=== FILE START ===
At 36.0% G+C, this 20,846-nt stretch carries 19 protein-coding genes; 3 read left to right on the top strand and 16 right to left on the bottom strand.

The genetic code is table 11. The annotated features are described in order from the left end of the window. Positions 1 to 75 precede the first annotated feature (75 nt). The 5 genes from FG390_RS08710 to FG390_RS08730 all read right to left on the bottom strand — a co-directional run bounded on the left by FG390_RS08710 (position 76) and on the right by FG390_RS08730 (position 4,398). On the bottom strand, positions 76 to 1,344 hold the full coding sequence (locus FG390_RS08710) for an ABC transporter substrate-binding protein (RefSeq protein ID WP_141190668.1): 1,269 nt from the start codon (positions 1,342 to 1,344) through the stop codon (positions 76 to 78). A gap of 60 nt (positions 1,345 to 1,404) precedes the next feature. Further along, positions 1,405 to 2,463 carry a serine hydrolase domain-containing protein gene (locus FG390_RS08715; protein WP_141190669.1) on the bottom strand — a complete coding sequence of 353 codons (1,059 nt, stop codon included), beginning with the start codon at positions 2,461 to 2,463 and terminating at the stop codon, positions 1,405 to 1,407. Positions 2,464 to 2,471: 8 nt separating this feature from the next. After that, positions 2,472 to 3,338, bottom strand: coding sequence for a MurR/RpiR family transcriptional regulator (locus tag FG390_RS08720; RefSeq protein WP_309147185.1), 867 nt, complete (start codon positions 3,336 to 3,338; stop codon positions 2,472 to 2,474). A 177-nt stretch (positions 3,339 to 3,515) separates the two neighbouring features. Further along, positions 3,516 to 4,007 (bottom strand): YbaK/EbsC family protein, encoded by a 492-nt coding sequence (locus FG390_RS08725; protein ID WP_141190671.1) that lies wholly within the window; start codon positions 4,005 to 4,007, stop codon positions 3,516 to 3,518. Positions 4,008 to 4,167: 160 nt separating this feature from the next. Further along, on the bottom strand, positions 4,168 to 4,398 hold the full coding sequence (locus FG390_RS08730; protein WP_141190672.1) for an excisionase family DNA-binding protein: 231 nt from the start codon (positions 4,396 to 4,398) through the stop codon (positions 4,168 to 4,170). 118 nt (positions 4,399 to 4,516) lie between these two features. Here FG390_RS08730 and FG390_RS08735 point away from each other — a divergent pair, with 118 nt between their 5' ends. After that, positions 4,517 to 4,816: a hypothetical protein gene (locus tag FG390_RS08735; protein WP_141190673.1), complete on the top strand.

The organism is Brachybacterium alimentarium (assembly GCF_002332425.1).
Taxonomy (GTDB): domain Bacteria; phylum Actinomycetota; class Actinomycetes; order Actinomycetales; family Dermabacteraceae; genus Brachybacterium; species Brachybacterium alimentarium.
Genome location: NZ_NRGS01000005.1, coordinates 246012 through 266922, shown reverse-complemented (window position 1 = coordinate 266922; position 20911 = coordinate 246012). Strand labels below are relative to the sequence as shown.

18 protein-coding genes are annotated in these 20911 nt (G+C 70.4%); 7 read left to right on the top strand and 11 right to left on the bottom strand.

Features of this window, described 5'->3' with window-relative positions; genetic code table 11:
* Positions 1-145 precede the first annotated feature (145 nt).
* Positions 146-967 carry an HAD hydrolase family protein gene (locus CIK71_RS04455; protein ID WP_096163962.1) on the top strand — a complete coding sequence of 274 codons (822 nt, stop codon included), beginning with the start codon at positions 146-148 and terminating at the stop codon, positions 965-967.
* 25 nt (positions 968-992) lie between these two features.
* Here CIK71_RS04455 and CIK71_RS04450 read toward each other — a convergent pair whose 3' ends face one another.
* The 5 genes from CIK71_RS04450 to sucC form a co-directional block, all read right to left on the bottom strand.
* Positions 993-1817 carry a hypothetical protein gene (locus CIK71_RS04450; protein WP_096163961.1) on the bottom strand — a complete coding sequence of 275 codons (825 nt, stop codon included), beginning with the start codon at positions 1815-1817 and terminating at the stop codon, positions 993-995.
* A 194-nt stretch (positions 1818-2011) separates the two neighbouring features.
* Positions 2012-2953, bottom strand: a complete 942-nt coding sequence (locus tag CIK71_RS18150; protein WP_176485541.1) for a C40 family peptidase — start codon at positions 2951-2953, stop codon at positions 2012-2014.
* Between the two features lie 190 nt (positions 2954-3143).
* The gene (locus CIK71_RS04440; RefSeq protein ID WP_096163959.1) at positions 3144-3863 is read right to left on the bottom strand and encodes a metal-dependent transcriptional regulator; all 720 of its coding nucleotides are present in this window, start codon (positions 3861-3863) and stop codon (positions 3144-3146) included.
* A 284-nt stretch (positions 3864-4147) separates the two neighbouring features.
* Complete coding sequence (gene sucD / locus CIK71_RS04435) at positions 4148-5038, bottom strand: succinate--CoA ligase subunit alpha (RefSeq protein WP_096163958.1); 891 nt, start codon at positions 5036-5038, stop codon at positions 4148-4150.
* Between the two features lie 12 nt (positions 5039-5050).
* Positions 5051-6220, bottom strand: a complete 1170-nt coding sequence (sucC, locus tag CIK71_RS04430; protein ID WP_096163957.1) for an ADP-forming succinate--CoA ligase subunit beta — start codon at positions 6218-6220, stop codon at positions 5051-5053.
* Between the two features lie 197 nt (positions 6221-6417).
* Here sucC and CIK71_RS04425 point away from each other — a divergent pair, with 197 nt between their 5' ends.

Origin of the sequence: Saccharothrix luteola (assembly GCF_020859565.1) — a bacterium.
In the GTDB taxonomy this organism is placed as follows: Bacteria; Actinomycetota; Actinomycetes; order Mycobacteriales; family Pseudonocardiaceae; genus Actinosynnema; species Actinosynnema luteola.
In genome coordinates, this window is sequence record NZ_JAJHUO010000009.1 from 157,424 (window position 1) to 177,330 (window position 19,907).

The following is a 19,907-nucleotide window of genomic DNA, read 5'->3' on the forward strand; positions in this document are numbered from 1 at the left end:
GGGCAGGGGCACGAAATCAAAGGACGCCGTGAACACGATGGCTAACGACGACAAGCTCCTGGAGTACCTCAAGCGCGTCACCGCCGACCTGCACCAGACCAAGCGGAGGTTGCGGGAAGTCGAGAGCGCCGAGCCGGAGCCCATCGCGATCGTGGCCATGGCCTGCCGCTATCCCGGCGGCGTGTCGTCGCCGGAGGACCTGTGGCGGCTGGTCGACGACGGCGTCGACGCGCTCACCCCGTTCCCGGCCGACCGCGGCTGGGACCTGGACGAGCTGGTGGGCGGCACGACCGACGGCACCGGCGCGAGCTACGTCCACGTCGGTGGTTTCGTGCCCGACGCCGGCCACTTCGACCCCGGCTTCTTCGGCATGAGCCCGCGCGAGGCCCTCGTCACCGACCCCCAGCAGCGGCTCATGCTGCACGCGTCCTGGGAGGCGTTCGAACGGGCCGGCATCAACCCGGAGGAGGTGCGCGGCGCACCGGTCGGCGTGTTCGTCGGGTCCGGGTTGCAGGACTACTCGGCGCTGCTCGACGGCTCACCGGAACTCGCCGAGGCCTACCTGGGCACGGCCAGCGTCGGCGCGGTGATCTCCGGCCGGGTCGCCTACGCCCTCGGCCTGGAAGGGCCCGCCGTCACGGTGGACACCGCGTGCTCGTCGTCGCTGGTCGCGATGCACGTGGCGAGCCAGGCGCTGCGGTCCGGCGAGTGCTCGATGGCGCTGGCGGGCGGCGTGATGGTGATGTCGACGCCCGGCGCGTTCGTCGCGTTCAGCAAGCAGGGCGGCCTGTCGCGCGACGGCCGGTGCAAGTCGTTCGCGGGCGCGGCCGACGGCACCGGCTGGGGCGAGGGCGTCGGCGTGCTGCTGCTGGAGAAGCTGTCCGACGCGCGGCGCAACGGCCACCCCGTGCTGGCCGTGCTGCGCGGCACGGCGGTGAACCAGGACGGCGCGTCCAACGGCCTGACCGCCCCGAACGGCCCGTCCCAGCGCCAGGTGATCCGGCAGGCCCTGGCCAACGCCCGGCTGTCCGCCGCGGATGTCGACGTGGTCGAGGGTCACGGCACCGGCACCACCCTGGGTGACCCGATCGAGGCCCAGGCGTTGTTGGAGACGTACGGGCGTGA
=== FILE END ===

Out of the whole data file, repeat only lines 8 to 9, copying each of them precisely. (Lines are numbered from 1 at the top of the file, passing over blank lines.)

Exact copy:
* Positions 1-145 precede the first annotated feature (145 nt).
* Positions 146-967 carry an HAD hydrolase family protein gene (locus CIK71_RS04455; protein ID WP_096163962.1) on the top strand — a complete coding sequence of 274 codons (822 nt, stop codon included), beginning with the start codon at positions 146-148 and terminating at the stop codon, positions 965-967.